Meaningful Mêlées

When there’s no other event organised, we usually have an informal mêlée at club sessions, i.e. mix everybody up into teams. Below are a few guidelines to ensure that everybody gets the most from the mêlées.

Why mêlée?

Mêlées serve two main purposes:

  • Everybody gets the chance to play with and against different players – a good way of improving your game.
  • It provides the basis for an informal competition, Winners play Winners, Losers play Losers.

How to Mêlée

There are different options for how to choose teams, depending on how many players there are and what they prefer to do.

At Random

For a small group, one player takes one boule from each player and throws them towards a jack. Those nearest the jack play together, those furthest away play together. With a larger group, each player throws one boule. If you’re brave – AND you’ve checked there is nobody in the way!!! – throw them over your shoulder or throw with your non-playing hand. If you’re ambidexterous, well, you’re very lucky 🙂

This is the most informal, ‘fun’ way and – by definition – means anybody can play with anybody. Depending on the luck of the draw, you could get two good players, two good shooters, two good pointers, an experienced player and a newcomer, etc.

Despite the fact that it’s random, occasionally players complain that this puts the best players together, in which case there are other options. You still throw the boules at random but instead either choose:

  • Odds and Evens, i.e. 1st, 3rd & 5th vs 2nd, 4th & 6th, etc.
  • Nearest and Furthest, i.e. the player(s) nearest the jack plays with the players furthest from the jack – remove those boules and then take the next nearest, the next furthest, etc.
  • Natural Groupings: there will usually be a natural grouping of boules – these players will play together. Best to have a second option, in case there aren’t any groups!
  • Team Captains: nominate the team captains and then the players nearest the team captains will play together. NB you don’t have to choose the ‘Best’ players – you can choose anybody and make them ‘Captain’.

Make sure that one person is in charge before you start and announce what system you’re going to use.

Pointers and Shooters

An alternative to a random grouping is to preselect Pointers, Shooters and Middle players. First throw the Pointers’ boule to determine the order, then throw the Shooter’s boules and pair them up in order with the Shooters and finally throw the Middle players, if playing triples.

This has the advantage of still having random pairings but with more ‘balanced’ teams. Obviosuly this works best when you have even numbers of Pointers and Shooters.

Puzzle N° 3

Puzzle N° 3

The picture shows how they mêlée at a club in Arlès. There is a large stone next to the terrain with three rows where players put their boules – one for Pointers, one for Shooters and one for Middle players. When there are enough boules for a match, each row is thrown in the air to randomise the teams.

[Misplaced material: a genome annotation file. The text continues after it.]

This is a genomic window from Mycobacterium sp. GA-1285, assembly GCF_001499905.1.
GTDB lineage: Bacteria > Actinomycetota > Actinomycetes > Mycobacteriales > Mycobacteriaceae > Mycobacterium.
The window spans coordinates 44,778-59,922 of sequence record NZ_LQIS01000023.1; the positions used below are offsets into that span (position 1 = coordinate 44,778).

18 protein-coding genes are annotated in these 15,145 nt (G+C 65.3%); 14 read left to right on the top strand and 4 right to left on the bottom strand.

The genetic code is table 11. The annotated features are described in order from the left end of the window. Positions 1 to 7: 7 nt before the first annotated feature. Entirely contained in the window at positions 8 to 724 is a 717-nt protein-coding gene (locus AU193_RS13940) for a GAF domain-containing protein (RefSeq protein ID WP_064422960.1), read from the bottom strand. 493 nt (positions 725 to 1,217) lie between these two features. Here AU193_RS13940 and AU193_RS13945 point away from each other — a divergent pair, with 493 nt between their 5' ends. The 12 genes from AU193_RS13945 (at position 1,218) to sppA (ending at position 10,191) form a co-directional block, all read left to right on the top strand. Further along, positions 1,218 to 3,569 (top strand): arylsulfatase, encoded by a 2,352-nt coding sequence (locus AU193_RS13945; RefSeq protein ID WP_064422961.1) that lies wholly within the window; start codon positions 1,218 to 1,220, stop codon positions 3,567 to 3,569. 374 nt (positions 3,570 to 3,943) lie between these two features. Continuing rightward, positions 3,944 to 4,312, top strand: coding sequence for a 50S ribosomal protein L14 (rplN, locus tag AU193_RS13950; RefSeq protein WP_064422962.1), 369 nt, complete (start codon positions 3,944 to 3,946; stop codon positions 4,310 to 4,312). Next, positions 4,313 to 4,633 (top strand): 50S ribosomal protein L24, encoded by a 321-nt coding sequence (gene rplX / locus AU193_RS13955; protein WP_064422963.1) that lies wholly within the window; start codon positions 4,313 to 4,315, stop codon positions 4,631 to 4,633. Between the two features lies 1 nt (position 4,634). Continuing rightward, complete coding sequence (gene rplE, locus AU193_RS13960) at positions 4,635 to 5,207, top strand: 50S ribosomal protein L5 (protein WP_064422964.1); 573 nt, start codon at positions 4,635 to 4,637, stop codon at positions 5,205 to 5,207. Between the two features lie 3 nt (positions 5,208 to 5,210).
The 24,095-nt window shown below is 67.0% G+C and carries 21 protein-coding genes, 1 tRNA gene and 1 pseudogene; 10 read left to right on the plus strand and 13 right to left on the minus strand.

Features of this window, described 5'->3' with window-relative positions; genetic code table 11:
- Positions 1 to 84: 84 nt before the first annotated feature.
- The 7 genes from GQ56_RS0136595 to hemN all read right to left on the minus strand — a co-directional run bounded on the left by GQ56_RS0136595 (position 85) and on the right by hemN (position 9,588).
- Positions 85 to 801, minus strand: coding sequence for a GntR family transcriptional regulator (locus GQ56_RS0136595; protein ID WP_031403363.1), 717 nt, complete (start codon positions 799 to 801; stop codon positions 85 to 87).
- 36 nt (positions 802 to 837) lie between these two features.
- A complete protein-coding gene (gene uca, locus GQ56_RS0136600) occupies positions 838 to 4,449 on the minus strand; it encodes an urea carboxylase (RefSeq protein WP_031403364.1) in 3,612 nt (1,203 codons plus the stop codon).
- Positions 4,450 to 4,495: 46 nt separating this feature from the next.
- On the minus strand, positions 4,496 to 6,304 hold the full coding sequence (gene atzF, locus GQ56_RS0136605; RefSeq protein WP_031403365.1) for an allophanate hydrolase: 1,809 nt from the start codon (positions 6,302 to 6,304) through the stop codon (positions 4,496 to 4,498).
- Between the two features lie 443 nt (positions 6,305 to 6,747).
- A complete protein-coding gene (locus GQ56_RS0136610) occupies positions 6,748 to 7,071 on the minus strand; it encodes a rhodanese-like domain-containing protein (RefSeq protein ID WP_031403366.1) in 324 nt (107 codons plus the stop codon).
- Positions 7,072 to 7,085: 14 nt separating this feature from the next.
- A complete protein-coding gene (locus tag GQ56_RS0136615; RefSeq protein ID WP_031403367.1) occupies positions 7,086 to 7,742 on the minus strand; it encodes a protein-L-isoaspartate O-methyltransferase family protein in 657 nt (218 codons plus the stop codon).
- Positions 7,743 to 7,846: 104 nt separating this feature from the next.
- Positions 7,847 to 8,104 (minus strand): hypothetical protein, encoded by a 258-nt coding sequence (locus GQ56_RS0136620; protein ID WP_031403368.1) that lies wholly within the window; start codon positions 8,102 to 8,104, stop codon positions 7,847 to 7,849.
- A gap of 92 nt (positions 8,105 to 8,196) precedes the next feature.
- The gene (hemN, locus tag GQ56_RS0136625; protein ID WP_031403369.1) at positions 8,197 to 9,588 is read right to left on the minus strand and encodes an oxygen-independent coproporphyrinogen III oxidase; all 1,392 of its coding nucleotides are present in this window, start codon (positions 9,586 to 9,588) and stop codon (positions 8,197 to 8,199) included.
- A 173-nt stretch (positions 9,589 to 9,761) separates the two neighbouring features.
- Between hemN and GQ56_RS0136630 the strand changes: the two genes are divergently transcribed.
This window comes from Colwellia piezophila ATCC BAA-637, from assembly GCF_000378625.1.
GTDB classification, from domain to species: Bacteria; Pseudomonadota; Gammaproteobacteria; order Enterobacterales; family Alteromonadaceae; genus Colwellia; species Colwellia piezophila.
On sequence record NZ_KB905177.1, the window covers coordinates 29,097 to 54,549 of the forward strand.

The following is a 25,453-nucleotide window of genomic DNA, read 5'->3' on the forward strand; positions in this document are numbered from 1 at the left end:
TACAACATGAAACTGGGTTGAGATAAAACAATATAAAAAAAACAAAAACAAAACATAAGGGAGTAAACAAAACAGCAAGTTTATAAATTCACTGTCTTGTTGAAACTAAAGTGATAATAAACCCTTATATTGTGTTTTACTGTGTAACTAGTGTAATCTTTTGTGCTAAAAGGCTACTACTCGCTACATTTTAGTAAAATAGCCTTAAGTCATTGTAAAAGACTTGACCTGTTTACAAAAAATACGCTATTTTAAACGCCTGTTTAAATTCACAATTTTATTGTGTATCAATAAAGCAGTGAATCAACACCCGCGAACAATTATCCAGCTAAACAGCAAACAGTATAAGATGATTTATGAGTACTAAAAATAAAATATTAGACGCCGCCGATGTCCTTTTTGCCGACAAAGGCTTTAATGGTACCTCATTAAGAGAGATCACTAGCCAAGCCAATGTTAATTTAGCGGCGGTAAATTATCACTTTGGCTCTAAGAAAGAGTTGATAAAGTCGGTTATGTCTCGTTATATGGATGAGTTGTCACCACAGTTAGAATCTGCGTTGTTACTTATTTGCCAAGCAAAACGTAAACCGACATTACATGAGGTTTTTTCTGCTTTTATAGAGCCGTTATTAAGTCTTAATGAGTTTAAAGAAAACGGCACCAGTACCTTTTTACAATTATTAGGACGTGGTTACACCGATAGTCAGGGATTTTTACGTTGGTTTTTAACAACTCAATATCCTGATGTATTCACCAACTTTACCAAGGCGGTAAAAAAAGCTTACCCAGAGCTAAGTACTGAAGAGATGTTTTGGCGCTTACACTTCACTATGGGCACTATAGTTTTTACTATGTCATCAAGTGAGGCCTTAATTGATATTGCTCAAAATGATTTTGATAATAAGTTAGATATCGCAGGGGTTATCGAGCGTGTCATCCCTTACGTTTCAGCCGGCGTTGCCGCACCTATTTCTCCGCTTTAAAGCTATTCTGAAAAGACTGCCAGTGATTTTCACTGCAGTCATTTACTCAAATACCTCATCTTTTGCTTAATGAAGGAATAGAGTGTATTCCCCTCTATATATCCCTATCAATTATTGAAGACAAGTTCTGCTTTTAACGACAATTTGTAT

It’s a good way to create ‘balanced’ teams.

What do you think the player is doing in the next picture?

Fumbling Mêlée

Fumbling Mêlée

Yet another way to mêlée! Here the boules have been dropped on the terrain and the player is taking boules from behind his back to see who plays with who. Only the French could think of that one 🙂

The Golden Rule

DO NOT PICK YOUR BOULE UP unless you know:

  • who you’re playing with and
  • who you’re playing against

Anybody who does pick their boule up and afterwards wander around not knowing who they are playing with – yes, there’s always one! – should be invited to organise the draw 🙂

Winners v Winners, Losers v Losers

This basically is an informal KO  – a good way of providing an element of informal competition, rather than having one group play together all day to the exclusion of the others.

SHOUT when you’ve finished your game, so that the others know you’re ready.

If the other team(s) haven’t finished, by all means continue and/or practice BUT stop when they are ready, so that the next games can get under way.

NB If there are three teams, you can still play Winners v Winners, Losers v Losers but don’t just have the first two play together, as this will exclude the third team.

Instead, if the teams are A, B & C. If A & B finish first, the Winners play together but the losers should wait for C to finish. Then the winner of C plays the best loser and the other two teams play each other.

The Number’s Game

Players Format
3 Go and have a coffee
4 Doubles
5 3 v 2
6 Triples
7 4 v 3, 8 boules per side
8 2 Doubles
9 1 Doubles + 3 v 2
10 1 Doubles + 1 Triples
11 1 Triples + 3 v 2
12 2 Triples or 3 Doubles
13 2 Doubles + 3 v 2
14 1 Triples + 2 Doubles
15 1 Triples + 1 Doubles + 3 v 2
16 4 Doubles


If latecomers arrive, they can ”help the losers”. Etiquette is that the winning teams stay together. If there are several latecomers, then the losers can regroup to include everybody.


Mêlées are a great way for informal sessions – they mix everybody up and provide the basis for an informal competition. What more could you ask for!?